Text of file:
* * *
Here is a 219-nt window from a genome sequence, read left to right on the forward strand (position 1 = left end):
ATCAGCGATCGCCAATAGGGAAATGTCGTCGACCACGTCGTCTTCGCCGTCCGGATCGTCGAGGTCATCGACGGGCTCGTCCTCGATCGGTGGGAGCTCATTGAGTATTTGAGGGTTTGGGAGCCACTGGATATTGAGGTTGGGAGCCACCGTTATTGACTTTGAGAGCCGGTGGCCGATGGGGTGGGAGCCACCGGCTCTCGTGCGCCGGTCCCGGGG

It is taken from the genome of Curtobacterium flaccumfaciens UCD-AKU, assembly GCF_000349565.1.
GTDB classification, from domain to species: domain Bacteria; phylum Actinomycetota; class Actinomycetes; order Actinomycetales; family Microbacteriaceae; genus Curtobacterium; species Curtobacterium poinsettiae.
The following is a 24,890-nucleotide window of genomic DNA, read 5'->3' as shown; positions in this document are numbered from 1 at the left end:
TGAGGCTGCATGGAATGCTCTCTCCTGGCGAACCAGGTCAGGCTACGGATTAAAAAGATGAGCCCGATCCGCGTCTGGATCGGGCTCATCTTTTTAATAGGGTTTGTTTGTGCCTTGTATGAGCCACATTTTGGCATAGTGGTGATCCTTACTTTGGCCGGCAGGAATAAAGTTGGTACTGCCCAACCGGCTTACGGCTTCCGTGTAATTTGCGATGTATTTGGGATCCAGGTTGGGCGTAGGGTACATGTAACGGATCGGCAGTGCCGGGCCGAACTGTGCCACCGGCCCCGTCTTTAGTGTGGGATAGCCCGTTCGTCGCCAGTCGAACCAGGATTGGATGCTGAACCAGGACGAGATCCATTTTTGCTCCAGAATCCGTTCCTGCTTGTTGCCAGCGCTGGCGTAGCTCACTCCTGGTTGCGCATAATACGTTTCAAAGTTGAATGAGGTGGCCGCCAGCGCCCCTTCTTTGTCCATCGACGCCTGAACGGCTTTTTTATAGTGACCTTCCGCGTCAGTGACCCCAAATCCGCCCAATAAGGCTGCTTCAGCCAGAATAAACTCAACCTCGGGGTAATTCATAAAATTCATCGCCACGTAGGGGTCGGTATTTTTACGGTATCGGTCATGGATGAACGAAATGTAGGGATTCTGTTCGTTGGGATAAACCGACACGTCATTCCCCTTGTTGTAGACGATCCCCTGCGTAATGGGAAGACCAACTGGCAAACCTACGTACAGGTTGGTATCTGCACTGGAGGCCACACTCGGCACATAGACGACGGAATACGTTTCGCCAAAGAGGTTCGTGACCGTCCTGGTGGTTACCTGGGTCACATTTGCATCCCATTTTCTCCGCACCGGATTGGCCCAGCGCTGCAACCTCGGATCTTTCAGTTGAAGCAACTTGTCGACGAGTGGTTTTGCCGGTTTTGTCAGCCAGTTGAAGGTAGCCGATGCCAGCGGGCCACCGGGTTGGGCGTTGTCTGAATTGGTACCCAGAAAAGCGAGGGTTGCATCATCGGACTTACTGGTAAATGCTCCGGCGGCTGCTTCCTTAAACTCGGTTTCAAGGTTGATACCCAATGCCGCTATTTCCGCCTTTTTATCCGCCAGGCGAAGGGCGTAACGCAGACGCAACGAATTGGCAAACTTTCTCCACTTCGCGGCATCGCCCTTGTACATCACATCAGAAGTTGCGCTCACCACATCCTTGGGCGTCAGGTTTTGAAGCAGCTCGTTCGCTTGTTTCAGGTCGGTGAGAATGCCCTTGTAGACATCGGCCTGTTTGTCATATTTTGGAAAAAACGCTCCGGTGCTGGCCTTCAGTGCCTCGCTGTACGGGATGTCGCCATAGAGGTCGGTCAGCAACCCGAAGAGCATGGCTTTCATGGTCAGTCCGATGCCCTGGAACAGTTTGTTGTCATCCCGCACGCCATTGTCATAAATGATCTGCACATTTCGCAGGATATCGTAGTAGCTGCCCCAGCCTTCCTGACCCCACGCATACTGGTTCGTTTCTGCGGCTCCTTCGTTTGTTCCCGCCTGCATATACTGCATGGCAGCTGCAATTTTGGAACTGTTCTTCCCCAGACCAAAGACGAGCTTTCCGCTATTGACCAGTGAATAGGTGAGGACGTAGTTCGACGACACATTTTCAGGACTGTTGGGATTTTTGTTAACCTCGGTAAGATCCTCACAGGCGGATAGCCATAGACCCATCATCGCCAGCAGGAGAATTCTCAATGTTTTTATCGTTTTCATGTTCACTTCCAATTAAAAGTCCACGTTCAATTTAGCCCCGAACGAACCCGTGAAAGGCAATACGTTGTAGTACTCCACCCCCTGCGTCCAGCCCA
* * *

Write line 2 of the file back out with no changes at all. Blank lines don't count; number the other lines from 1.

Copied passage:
ATCAGCGATCGCCAATAGGGAAATGTCGTCGACCACGTCGTCTTCGCCGTCCGGATCGTCGAGGTCATCGACGGGCTCGTCCTCGATCGGTGGGAGCTCATTGAGTATTTGAGGGTTTGGGAGCCACTGGATATTGAGGTTGGGAGCCACCGTTATTGACTTTGAGAGCCGGTGGCCGATGGGGTGGGAGCCACCGGCTCTCGTGCGCCGGTCCCGGGG